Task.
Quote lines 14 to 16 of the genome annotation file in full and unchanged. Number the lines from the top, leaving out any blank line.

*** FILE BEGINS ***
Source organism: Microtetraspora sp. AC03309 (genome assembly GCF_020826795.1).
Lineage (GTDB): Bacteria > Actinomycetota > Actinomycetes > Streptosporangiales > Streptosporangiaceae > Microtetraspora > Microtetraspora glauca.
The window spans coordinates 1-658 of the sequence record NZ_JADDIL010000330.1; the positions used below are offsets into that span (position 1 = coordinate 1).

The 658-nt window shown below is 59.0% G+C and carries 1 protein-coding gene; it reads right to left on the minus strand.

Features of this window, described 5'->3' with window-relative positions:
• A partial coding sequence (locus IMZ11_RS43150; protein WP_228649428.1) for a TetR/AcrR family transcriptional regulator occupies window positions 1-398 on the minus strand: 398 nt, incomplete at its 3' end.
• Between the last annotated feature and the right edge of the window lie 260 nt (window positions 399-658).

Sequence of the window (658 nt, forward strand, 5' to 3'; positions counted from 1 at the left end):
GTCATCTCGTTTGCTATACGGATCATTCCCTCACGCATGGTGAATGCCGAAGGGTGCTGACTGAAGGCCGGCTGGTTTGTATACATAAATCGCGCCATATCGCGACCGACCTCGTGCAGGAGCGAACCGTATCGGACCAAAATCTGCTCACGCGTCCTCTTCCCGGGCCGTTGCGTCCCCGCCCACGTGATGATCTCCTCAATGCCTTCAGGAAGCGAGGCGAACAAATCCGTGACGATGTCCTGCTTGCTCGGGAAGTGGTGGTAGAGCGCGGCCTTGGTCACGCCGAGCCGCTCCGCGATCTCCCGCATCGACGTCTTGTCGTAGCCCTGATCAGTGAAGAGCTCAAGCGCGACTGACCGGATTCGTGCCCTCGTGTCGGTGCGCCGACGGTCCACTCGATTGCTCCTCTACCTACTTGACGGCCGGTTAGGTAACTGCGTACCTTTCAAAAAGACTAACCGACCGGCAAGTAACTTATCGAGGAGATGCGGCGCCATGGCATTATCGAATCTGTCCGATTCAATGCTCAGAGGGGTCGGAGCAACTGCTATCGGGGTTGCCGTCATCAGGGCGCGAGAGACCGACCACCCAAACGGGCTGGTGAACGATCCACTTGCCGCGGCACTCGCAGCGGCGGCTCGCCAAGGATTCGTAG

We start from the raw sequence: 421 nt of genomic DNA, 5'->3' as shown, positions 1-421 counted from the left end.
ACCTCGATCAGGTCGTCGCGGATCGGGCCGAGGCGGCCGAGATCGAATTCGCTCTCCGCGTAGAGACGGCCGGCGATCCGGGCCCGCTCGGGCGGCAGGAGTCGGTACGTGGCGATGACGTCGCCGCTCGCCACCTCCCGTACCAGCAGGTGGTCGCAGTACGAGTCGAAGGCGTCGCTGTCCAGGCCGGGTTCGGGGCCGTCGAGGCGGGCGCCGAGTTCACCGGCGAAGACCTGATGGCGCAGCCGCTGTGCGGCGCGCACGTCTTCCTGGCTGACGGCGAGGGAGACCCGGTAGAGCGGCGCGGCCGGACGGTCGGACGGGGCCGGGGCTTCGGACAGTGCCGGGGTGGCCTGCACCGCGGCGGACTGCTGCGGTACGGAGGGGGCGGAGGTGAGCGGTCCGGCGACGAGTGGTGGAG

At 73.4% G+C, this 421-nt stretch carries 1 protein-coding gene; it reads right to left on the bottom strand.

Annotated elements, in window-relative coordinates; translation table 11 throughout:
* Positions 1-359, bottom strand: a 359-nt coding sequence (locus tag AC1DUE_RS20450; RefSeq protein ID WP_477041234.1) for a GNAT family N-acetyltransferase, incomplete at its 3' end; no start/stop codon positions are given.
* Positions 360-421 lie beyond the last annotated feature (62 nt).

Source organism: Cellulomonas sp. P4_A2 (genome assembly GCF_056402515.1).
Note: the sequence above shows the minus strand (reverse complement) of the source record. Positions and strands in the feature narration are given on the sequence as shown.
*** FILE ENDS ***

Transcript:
* Positions 1-359, bottom strand: a 359-nt coding sequence (locus tag AC1DUE_RS20450; RefSeq protein ID WP_477041234.1) for a GNAT family N-acetyltransferase, incomplete at its 3' end; no start/stop codon positions are given.
* Positions 360-421 lie beyond the last annotated feature (62 nt).

Source organism: Cellulomonas sp. P4_A2 (genome assembly GCF_056402515.1).